The row over the declaration in support of sharia by the Archbishop of Cant has had the salutary effect of uniting British Christians against Dr. Williams and the policies of their own government. One of our commenters suggested that the Archdhimmi was simply a “toe testing the waters” to see how favorable the climate is for the gradual introduction of sharia for Muslims in the UK. If he’s right, and the governing elites sent Dr. Williams on a little reconnaissance mission, surely they must have concluded by now that their idea was a little bit — ahem — premature.
Now the Catholics and the Anglicans are ganging up on the poor Archdhimmi. The former Archbishop of Canterbury and the Cardinal responsible for Roman Catholics in England and Wales have weighed in against Dr. Williams and his ill-advised words:
Sharia law may result in ‘legal apartheid’
Senior religious leaders attack multiculturalism and sharia law today, warning that they are “disastrous”, socially divisive and are destroying Britain’s culture and values.
Lord Carey and Cardinal Cormac Murphy-O’Connor rebut the call of the Archbishop of Canterbury, Dr Rowan Williams, for Islamic law to be recognised in Britain.
Lord Carey, the former archbishop of Canterbury, said: “His acceptance of some Muslim laws within British law would be disastrous for the nation. He has overstated the case for accommodating Islamic legal codes.
“His conclusion that Britain will eventually have to concede some place in law for aspects of sharia is a view I cannot share.
“There can be no exceptions to the laws of our land which have been so painfully honed by the struggle for democracy and human rights.”
In an interview with The Sunday Telegraph, Cardinal Murphy-O’Connor, the leader of the Roman Catholic Church in England and Wales, said that the Government’s promotion of multiculturalism had destroyed the unity that used to hold society together. Immigrants must “obey the laws of this country”.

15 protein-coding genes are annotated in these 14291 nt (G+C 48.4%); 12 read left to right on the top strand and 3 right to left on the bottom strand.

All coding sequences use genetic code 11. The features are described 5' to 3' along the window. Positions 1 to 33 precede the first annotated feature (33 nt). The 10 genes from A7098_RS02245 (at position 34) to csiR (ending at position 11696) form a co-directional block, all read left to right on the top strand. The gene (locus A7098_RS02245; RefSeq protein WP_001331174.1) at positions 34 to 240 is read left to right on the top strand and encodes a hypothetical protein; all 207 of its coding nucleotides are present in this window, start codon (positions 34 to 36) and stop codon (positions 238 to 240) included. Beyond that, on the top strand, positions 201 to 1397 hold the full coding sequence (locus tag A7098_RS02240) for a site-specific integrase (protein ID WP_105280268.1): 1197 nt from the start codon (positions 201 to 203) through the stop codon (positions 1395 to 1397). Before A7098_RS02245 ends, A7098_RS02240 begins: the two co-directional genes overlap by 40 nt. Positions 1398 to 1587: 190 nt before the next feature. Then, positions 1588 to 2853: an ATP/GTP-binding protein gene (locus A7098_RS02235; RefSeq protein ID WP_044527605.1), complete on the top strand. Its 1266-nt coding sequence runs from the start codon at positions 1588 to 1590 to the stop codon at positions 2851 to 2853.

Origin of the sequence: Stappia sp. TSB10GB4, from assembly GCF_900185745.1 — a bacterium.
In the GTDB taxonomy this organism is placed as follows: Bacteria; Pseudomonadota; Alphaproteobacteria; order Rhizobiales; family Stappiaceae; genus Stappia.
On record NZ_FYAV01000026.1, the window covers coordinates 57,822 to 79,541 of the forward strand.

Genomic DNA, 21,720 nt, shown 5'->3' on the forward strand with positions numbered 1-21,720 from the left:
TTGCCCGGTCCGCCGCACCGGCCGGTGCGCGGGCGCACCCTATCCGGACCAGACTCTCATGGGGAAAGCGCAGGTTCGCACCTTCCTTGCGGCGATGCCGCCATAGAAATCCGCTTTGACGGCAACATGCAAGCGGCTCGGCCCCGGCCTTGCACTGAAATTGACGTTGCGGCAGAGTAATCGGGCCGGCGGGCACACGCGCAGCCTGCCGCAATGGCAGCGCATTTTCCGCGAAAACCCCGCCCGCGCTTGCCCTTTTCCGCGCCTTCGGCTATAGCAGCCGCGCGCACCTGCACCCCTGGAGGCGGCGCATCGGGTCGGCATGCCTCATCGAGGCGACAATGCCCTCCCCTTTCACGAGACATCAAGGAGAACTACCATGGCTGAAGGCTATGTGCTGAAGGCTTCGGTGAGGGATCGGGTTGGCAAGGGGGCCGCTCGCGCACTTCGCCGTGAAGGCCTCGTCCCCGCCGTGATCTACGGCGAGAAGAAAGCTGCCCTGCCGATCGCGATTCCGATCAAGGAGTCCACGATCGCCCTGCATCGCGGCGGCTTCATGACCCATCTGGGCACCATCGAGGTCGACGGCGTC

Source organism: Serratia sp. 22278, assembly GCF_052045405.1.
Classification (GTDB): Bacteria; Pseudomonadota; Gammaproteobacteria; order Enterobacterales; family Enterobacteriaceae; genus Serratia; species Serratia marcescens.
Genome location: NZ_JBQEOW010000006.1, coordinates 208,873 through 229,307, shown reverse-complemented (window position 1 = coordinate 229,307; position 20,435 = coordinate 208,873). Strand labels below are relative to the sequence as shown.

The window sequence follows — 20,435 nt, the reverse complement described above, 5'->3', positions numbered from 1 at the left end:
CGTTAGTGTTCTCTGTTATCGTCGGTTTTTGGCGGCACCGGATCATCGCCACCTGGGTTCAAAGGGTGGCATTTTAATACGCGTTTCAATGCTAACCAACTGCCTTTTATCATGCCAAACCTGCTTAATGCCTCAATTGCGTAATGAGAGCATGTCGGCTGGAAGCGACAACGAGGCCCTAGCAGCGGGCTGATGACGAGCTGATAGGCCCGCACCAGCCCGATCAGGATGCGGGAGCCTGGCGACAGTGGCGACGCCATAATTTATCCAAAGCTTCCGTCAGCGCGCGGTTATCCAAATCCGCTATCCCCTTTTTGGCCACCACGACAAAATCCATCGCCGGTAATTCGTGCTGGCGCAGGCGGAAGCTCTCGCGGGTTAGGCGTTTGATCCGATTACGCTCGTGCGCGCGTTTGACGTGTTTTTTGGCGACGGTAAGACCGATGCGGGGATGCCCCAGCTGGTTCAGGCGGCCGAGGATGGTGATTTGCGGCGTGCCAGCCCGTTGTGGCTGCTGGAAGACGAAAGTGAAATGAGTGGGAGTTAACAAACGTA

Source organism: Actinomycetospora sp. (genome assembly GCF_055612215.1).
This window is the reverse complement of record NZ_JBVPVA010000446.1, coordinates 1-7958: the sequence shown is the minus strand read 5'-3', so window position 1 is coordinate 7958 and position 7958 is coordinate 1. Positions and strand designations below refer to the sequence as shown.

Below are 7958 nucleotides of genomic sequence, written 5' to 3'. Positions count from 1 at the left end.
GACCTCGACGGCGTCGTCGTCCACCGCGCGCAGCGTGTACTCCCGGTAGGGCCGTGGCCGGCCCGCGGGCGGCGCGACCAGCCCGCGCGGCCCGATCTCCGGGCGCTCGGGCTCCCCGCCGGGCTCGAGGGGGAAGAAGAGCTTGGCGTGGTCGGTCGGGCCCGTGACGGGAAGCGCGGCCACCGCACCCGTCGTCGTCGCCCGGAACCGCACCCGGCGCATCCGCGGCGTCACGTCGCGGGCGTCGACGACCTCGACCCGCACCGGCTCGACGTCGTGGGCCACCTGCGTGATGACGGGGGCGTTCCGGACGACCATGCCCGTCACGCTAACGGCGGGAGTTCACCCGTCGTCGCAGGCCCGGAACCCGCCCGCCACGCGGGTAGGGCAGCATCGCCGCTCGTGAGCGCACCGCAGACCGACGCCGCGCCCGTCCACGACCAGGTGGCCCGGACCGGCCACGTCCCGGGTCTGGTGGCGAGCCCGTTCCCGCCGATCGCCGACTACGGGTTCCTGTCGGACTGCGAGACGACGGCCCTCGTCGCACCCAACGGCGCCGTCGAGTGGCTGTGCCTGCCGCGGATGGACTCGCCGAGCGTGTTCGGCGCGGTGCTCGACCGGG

It wasn’t that long ago that Catholics were considered agents of the pope ready to subvert the countries in which they lived. But times have changed.
Lord Carey expressed his opinion as well:
Writing in this newspaper, Lord Carey condemns multiculturalism as “disastrous”, blames it for creating Islamic ghettos and says that Dr Williams’s support for sharia law will “inevitably lead to further demands from the Muslim community”.
He suggests that such a move could embolden some Muslims to try to turn Britain into a country ruled by Islamic law which, he says, contradicts principles of human rights and allows the persecution of Christians.
Their comments will come as a blow to the embattled archbishop, who is experiencing the darkest days of his six years as leader of the Anglican Church, following his claim that the adoption of certain aspects of sharia law is “unavoidable”.
It also marks a deepening of the rift between Dr Williams and leading church figures over his support for Islamic law. The Bishop of Rochester, Dr Michael Nazir-Ali, said that it would be “simply impossible” to have two different legal systems.
I admit to being surprised at the depth of the antagonism towards the Archdhimmi, especially from within the Anglican hierarchy. Is it possible that they have been roused from slumber? Do their noses in fact detect the scent of coffee?